Times 26464 – in good company at least…

Solving time : 13:38 but the club timer said I had two incorrect (which is two better than yesterday). Usually this means I have a typo in a checking letter and fortunately it was an easy one to spot when I opened it back up, I had an S at the crossing of 18 and 20. I also note that another blogger has the same score – maybe we had the same typo.

Odd puzzle this one – probably amenable to biffing, but in a lot of places the wordplay is very very good, particularly in my last entry (11 across) where I definitely needed the wordplay.

Away we go…

1 PETROLHEAD: a term I don’t think I have heard since Australia in the 80s – ROLE(function) containing H(horse) inside PET(animal), AD
9 CONJUROR: the companion in the box could be a CO-JUROR – put an N in it
10 WICKED: double definition
11 BOREAS: the North wind – RE(about) in BOAS
13 ILL-FATED: or I’LL FA(musical note) TED
14 MIND-BOGGLING: MIND(object to), then O,GG(since 8 is GEEGEE) inside BLING
17 RHYMING SLANG: anagram of HANGS,GRIMLY containing (in)N
20 TEA CHEST: TEST(trail) containing A,CHE
21 FURORE: O(over – here’s today’s cricket), RE (soldiers) with FUR
22 TIVOLI: anagram of TOIL containing IV
23 NEGATIVE: GEN reversed then EVITA reversed
25 R,ELY
26 ELEMENTARY: ELEMENT(air is one of the ancient ones) then Y with AR(ne)
2 ECONOMIC: ON(more cricket) inside E,COMIC
3 RAJ: JAR reversed
4 LORIS: replace the D in LORDS with an I
5 EARRING: EARNING with R for the first N
6 DOWELLING: here it is spelled with only one L – DO WELL, then IN, (fixin)G
7 RECTANGULAR: REGULAR surrounding C(opper),TAN(beat)
8 GEE-GEE: G, then four Easts surrounding another G
12 EX-DIRECTORY: EX(old), then RECTOR inside DIY
15 OXYGENISE: anagram of SEXY,GI,ONE
16 ENGRAVER: E and N are the bridge players, then GRAVER – not sure we’ve seen CHASE for etching in the daily before
19 DEFINE: FIN(swimming aid) in DEE
21 FUGUE: I was rather taken by this clue – first letters of For Ukelele, then the last letter of usinG, and alternating letters in lUtE. Fun clue for a tricky word
24 TAT: double definition

63 comments on “Times 26464 – in good company at least…”

  1. overly fast reading of 5d led to putting in ‘earning’. 1ac took forever, even after getting -HEAD; never heard the term before, so I had to do a bunch of alphabet-running, which I normally screw up. Liked CONJUROR and FUGUE.
  2. This would have been about my fastest time ever, had I not assumed GAINING was the definition in 5 across. Took me a while to find the typo CONJURER, too. So, a somewhat frustrating morning. Gradese
  3. Terribly slow start, unfortunately.

    FOI 8dn GEE-GEE then 24dn TAT.

    Then nothing, then at last a deluge and was finally held up by

    LOI 11ac the unknown BOREAS.

    A good crossword – but my 55 minutes was ridiculous.

    17ac RHYMING SLANG should have been a write-in.

    COD and WOD 1ac PETROLHEAD (def. a Clarkson)

    horryd Shanghai

  4. Am on holiday in Penang and running in a new laptop using a new OS, Windows 10 and trying to solve on-line (no printer around). Very convoluted set-up, first in the room and then at the pool. Then it rained, etc etc Took me 86 minutes to type in the last answer (phew!) Thanks George for the blog and the setter for some entertainment. Now for Tramp.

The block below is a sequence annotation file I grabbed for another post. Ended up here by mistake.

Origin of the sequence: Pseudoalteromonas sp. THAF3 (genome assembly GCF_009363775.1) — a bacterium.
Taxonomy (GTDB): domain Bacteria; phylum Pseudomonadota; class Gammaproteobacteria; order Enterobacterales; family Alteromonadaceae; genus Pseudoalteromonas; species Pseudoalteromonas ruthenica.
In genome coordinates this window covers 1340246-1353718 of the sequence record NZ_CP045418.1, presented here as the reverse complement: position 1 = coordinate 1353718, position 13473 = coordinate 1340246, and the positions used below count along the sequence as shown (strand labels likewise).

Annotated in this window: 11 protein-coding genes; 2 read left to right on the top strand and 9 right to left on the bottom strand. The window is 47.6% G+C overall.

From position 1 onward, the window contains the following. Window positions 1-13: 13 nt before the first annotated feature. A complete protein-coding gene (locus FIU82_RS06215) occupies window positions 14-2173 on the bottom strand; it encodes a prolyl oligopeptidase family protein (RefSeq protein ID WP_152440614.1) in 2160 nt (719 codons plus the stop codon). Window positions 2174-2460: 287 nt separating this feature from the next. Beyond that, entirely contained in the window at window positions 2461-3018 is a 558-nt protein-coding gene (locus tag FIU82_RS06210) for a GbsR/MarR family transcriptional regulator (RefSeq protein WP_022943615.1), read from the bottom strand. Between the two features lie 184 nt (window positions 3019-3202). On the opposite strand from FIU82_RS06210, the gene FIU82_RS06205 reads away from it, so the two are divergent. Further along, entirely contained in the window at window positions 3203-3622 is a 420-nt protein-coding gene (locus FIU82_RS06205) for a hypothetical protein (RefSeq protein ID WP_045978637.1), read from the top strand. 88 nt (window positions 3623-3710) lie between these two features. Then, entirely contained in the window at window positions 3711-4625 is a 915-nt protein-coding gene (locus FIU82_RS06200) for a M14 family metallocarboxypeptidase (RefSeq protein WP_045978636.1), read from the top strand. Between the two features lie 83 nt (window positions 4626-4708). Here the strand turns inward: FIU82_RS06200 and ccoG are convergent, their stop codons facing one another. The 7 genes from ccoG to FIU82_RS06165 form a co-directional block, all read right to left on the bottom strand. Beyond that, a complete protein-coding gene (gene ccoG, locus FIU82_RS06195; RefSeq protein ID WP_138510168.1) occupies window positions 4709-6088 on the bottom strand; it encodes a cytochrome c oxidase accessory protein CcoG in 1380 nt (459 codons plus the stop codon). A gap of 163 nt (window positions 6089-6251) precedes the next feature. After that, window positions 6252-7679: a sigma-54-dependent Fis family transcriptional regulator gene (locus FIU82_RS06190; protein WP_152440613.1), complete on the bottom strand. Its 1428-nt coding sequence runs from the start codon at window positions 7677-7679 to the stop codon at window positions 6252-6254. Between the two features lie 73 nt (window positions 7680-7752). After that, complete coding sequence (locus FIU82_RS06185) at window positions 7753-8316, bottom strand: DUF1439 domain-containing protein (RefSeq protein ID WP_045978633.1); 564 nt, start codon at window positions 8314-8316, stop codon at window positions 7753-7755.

5. 10m for all but 19dn, and then another 10m before giving up. I’m not sure why (other than an attack of what Tony Sever calls vocalophobia) but I couldn’t for the life of me see what ‘explain scope of’ was driving at, and even when an alphabet trawl threw up DEFINE I didn’t make the connection. I will blame a 5am start.
    1. You have my sympathy. For some reason, DEFINE popped up straight away for me before I had time to worry about those nasty vowels. Which is just as well because -E is absolutely my least favourite start.
  6. An eight word clue using three separate cluing devices to give a five letter word ! Clever .
  7. Forty-odd minutes spent with a one eye on the BBC News after 11ac had me wondering if I’d find a gathering of nuts in May’s cabinet.
    1. Tee hee! But not unless Hazel Blears defects from Labour. Anything’s possible.
  8. 33 minutes for all but BOREAS which I knew no better this time than on the last occasion it came up in November 2013. I was also unable to parse 21ac having settled on OR as the soldiers involved. Horrified this morning to find I wrote in FURORY instead of what I know to be the correct spelling. No doubt on a blogging day I would have made a little more effort and sorted it out.
  9. A decent (for me) 15.41 solve working steadily through, leaving gaps at BOREAS and DEFINE, both of which required serious concentration, the first to work out where the definition was, the second to work out what the definition meant.
    Like others, it seems, I had misgivings over FURORE, “provided with warm clothing” suggesting a containment clue and trying to work out what letter to put on the end of FUR covering OR. In the end, I put in the right answer and decided to wait for George. Thanks George!
    PETROLHEAD comes up interminably in the Top Gear debates, but I lost time trying to think of a word for “holding the wheel on” as the motoring nut’s function.